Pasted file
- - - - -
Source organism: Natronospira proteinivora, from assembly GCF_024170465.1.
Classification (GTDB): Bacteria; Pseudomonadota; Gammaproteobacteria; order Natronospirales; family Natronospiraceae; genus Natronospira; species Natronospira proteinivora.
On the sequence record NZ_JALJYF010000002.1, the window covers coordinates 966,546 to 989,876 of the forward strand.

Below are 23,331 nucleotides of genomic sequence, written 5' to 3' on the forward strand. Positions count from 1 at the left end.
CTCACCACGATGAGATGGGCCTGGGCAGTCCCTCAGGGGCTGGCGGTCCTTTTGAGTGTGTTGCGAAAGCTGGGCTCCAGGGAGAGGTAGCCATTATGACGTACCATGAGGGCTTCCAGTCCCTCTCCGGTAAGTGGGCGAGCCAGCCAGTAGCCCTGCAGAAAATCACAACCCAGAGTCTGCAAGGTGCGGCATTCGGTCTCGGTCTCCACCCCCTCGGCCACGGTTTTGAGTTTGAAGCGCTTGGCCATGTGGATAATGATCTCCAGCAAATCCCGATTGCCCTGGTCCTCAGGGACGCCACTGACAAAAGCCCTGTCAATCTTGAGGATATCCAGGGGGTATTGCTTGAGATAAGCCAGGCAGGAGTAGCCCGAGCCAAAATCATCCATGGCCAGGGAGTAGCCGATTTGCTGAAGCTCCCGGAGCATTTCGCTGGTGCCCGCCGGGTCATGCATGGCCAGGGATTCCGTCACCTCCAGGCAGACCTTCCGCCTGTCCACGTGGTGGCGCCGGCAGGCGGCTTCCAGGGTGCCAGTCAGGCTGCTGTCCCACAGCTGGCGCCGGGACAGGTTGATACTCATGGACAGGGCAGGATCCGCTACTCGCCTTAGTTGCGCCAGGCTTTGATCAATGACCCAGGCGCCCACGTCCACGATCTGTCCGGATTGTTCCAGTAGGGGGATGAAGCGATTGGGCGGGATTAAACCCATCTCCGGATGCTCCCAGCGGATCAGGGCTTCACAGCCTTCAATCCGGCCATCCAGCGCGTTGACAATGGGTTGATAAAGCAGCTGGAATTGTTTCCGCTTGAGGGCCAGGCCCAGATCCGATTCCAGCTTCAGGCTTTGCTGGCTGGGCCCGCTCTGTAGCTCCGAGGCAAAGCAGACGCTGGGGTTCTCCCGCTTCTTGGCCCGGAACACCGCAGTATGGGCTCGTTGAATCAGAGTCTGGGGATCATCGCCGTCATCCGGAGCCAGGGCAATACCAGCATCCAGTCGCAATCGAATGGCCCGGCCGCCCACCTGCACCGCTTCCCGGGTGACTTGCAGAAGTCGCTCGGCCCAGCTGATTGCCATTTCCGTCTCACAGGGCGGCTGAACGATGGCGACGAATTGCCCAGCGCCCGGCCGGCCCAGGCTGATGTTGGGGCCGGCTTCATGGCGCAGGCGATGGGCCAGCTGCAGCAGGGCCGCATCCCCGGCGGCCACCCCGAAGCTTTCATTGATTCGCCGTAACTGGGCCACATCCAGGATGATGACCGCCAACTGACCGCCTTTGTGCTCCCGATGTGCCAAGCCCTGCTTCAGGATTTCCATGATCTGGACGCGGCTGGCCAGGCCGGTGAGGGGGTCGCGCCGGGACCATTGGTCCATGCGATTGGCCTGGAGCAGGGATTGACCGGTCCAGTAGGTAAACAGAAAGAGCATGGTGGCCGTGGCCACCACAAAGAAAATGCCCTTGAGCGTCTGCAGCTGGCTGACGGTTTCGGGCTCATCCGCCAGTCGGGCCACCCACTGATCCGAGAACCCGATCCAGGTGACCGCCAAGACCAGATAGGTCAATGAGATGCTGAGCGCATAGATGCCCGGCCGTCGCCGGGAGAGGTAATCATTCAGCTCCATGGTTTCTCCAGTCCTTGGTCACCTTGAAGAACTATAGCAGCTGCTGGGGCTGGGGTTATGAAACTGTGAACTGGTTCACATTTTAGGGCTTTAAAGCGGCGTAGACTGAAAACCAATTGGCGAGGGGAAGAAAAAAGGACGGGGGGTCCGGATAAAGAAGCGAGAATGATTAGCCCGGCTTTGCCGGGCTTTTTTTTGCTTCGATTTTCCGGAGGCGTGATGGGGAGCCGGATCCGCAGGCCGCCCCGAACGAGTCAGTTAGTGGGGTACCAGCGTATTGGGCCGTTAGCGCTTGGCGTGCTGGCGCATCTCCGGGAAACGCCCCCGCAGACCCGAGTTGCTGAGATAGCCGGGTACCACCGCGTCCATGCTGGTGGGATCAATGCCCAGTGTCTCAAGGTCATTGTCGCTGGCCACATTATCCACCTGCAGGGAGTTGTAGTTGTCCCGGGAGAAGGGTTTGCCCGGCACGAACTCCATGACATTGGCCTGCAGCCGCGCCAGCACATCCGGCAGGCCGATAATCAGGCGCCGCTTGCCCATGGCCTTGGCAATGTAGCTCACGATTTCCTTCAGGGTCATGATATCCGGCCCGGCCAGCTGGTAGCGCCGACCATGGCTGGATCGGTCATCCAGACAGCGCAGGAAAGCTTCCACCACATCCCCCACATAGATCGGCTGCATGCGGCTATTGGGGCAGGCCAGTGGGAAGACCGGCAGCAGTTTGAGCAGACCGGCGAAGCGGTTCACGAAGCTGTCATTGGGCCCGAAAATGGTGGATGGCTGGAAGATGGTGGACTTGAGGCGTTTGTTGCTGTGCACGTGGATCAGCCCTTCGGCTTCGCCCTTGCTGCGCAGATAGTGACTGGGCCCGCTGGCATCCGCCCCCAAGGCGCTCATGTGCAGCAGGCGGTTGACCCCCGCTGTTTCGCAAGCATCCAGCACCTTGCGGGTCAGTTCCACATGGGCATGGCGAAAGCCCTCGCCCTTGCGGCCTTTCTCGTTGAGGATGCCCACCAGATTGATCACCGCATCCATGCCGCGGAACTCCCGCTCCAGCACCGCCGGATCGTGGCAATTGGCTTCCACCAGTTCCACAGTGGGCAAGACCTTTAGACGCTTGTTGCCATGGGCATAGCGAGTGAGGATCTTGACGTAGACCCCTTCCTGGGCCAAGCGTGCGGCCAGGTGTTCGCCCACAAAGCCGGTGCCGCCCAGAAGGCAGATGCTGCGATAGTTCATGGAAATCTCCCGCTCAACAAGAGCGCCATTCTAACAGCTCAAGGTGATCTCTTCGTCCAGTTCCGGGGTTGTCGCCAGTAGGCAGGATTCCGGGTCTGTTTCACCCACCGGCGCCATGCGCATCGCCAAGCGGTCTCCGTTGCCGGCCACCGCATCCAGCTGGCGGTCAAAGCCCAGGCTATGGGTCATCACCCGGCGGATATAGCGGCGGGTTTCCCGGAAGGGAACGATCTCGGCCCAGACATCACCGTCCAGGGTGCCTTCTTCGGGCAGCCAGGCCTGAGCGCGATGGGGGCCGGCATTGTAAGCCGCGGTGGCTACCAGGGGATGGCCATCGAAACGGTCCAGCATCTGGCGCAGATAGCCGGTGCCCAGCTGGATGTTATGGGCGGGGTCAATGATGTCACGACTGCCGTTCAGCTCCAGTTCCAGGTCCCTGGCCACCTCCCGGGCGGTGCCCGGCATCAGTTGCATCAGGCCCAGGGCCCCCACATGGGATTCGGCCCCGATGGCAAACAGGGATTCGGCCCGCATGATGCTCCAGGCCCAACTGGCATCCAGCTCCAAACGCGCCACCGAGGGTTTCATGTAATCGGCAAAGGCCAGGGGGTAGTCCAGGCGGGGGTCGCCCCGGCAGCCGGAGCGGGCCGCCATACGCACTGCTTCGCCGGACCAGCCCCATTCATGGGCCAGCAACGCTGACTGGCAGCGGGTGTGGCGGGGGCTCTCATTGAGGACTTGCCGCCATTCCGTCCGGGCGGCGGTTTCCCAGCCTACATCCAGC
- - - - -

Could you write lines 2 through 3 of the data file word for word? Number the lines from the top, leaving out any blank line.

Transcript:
Classification (GTDB): Bacteria; Pseudomonadota; Gammaproteobacteria; order Natronospirales; family Natronospiraceae; genus Natronospira; species Natronospira proteinivora.
On the sequence record NZ_JALJYF010000002.1, the window covers coordinates 966,546 to 989,876 of the forward strand.